Most of the complaints that the Bangko Sentral ng Pilipinas (BSP) receives are cases unauthorized withdrawals from automated teller machines (ATMs).
BSP Assistant Governor for Financial Supervision Research and Consumer Protection Subsector Johnny Noe Ravalo told reporters in a press conference on Friday that complaints about unauthorized withdrawals are surprising given that only one percent of the payments that Filipinos make are electronic.
The remaining 99 percent are still in cash or checks.
Ravalo noted that complaints on unauthorized ATM withdrawal are due to skimming devices developed by hackers and unsecured passwords.
“Tandaan niyo po na kahit manakaw 'yung card niyo e ‘di basta basta magagamit dahil may password. Kaya po paulit-ulit po kami na gumamit ng password na hindi madaling hulaan,” he said.
The central bank official reiterated that the public must refrain from using as passwords the digits ‘12345678,’ the word ‘password,’ and one’s birth-date or address.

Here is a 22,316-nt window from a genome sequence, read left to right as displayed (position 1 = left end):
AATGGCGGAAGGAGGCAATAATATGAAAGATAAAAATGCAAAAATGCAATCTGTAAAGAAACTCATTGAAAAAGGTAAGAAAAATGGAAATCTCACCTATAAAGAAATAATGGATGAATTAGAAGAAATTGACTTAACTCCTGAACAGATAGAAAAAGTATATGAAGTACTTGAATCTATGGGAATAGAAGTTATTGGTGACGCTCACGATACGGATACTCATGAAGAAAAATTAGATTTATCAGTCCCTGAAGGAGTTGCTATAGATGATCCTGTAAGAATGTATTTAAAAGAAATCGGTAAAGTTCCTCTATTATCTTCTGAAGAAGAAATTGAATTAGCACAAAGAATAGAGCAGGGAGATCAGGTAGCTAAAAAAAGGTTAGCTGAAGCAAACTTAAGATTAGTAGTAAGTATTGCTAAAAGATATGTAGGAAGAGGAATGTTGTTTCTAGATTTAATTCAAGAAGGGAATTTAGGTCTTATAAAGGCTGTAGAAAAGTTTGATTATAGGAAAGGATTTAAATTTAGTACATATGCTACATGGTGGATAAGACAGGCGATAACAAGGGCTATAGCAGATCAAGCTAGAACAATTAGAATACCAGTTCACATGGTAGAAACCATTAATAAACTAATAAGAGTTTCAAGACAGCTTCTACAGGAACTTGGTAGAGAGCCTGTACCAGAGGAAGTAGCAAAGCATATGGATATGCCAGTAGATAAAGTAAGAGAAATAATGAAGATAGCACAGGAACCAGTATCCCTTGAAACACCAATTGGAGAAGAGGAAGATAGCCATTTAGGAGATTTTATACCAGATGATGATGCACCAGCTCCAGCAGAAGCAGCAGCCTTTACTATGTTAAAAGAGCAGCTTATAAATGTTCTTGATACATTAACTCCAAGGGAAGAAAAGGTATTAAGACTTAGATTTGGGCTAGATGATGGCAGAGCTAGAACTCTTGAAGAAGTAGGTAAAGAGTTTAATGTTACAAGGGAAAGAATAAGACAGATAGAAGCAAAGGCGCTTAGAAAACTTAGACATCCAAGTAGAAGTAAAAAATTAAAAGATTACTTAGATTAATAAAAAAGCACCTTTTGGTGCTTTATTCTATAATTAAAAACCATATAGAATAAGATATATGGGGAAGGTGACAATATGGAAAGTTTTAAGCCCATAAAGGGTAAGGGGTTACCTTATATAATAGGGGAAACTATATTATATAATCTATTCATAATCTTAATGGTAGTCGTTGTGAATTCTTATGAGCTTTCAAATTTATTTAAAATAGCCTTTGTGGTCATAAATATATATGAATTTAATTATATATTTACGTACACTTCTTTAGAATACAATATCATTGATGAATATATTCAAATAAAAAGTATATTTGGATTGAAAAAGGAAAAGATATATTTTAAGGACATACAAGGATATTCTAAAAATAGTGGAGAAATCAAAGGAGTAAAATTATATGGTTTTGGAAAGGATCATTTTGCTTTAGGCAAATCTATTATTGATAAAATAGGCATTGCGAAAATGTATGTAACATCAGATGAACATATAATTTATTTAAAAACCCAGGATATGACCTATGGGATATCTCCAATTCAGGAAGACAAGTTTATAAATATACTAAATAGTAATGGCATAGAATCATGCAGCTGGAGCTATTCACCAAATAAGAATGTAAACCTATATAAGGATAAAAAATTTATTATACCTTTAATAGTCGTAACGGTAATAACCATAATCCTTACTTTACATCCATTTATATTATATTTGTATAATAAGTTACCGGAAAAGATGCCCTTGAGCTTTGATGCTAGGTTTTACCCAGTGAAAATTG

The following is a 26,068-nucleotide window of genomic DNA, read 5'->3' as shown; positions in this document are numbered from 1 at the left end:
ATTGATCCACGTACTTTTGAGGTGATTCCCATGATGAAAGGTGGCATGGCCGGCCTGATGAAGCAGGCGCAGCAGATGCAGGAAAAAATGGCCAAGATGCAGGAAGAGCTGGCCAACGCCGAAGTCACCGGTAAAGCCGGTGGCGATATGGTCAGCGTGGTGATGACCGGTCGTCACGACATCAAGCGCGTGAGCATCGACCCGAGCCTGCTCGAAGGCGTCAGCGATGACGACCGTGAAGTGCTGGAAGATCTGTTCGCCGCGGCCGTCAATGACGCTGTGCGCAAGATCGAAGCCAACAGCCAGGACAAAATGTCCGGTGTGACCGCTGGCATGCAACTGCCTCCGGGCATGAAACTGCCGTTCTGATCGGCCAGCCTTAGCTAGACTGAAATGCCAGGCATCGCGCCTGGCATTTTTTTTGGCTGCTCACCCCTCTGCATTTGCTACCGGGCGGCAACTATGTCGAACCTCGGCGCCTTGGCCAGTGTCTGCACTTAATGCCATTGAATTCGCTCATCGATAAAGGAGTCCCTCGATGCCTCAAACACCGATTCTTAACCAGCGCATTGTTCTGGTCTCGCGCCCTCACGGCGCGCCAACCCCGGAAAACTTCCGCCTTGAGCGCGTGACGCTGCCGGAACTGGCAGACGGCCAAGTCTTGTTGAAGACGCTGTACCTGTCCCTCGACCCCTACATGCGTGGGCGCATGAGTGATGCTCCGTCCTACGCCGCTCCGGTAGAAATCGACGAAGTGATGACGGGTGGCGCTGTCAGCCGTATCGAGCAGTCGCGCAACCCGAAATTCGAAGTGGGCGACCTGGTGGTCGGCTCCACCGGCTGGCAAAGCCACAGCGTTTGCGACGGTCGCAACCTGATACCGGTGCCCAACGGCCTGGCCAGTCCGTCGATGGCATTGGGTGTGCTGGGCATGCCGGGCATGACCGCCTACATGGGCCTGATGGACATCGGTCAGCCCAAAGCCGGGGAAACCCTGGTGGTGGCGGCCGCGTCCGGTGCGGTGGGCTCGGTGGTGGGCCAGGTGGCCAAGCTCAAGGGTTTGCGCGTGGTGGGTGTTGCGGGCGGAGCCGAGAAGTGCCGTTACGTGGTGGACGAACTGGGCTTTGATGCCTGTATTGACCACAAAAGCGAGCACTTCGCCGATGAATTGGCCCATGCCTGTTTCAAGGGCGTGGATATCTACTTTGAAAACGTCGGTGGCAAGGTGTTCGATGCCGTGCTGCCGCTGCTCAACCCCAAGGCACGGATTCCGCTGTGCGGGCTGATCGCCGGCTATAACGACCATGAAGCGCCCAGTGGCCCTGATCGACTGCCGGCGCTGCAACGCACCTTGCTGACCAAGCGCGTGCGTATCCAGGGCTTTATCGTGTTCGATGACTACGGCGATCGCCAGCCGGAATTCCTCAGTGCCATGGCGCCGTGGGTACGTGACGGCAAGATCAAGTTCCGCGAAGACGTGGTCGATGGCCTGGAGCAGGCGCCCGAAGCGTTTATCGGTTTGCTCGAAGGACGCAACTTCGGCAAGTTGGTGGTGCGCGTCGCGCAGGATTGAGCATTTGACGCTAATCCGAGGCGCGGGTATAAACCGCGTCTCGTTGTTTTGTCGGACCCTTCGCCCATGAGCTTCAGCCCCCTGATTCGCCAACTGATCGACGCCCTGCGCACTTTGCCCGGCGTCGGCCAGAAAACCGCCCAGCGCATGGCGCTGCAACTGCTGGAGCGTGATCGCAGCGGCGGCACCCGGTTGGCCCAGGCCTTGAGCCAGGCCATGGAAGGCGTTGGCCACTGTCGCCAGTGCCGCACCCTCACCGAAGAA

To counter ATM skimming devices, Ravalo said the BSP has mandated banks to shift from magnetic strip technology to chip enabled ATM and credit cards in 2013 because card’s information in a chip is more difficult to hack than those with magnetic strip.
“If you’re not careful kasi pag na-skim na ‘yung card ninyo pati password name-memorize …so [from] magnetic strip, we are moving from strip to chip…in ATM cards and credit cards,” he said.
“We have given a three-year deadline - the deadline for compliance is January 2017 - to enable retailers, stores to adjust with the chip enabled cards,” he added.
Ravalo also took note that from 2009, the central bank received 33,000 complaints, inquiries, and request.
He said noted that the rising number of complaints is actually an indication that the consumer protection side is getting better. “Because alam po nila na meron silang mapupuntahan,” Ravalo said. — VVP, GMA News